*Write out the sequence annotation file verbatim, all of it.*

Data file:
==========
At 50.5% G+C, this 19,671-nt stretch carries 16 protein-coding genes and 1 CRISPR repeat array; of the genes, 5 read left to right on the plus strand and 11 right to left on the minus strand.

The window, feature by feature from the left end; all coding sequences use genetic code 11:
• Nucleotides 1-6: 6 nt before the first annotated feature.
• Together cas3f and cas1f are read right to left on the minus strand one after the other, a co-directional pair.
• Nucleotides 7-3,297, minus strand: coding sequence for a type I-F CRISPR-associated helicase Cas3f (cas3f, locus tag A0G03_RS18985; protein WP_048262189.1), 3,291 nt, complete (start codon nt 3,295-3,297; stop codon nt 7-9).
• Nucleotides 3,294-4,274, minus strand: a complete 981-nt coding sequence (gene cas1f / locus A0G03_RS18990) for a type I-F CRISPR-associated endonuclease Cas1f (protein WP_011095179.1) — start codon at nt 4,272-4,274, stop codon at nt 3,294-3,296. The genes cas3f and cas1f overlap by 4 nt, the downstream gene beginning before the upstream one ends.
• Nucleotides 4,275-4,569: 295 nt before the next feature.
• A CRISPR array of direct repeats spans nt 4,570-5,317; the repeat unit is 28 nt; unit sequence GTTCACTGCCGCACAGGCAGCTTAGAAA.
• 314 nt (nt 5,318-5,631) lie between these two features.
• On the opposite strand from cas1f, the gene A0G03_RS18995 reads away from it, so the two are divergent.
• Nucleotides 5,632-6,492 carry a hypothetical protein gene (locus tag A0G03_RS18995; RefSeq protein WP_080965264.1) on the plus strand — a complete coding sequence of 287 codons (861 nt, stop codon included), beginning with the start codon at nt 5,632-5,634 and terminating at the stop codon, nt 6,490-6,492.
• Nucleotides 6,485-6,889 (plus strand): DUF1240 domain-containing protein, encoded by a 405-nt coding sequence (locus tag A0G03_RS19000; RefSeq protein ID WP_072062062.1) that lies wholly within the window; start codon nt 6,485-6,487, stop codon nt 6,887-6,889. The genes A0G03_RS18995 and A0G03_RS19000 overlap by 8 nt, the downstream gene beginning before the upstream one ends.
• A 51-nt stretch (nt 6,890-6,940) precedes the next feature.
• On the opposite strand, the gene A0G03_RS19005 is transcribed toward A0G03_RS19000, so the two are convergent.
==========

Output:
At 50.5% G+C, this 19,671-nt stretch carries 16 protein-coding genes and 1 CRISPR repeat array; of the genes, 5 read left to right on the plus strand and 11 right to left on the minus strand.

The window, feature by feature from the left end; all coding sequences use genetic code 11:
• Nucleotides 1-6: 6 nt before the first annotated feature.
• Together cas3f and cas1f are read right to left on the minus strand one after the other, a co-directional pair.
• Nucleotides 7-3,297, minus strand: coding sequence for a type I-F CRISPR-associated helicase Cas3f (cas3f, locus tag A0G03_RS18985; protein WP_048262189.1), 3,291 nt, complete (start codon nt 3,295-3,297; stop codon nt 7-9).
• Nucleotides 3,294-4,274, minus strand: a complete 981-nt coding sequence (gene cas1f / locus A0G03_RS18990) for a type I-F CRISPR-associated endonuclease Cas1f (protein WP_011095179.1) — start codon at nt 4,272-4,274, stop codon at nt 3,294-3,296. The genes cas3f and cas1f overlap by 4 nt, the downstream gene beginning before the upstream one ends.
• Nucleotides 4,275-4,569: 295 nt before the next feature.
• A CRISPR array of direct repeats spans nt 4,570-5,317; the repeat unit is 28 nt; unit sequence GTTCACTGCCGCACAGGCAGCTTAGAAA.
• 314 nt (nt 5,318-5,631) lie between these two features.
• On the opposite strand from cas1f, the gene A0G03_RS18995 reads away from it, so the two are divergent.
• Nucleotides 5,632-6,492 carry a hypothetical protein gene (locus tag A0G03_RS18995; RefSeq protein WP_080965264.1) on the plus strand — a complete coding sequence of 287 codons (861 nt, stop codon included), beginning with the start codon at nt 5,632-5,634 and terminating at the stop codon, nt 6,490-6,492.
• Nucleotides 6,485-6,889 (plus strand): DUF1240 domain-containing protein, encoded by a 405-nt coding sequence (locus tag A0G03_RS19000; RefSeq protein ID WP_072062062.1) that lies wholly within the window; start codon nt 6,485-6,487, stop codon nt 6,887-6,889. The genes A0G03_RS18995 and A0G03_RS19000 overlap by 8 nt, the downstream gene beginning before the upstream one ends.
• A 51-nt stretch (nt 6,890-6,940) precedes the next feature.
• On the opposite strand, the gene A0G03_RS19005 is transcribed toward A0G03_RS19000, so the two are convergent.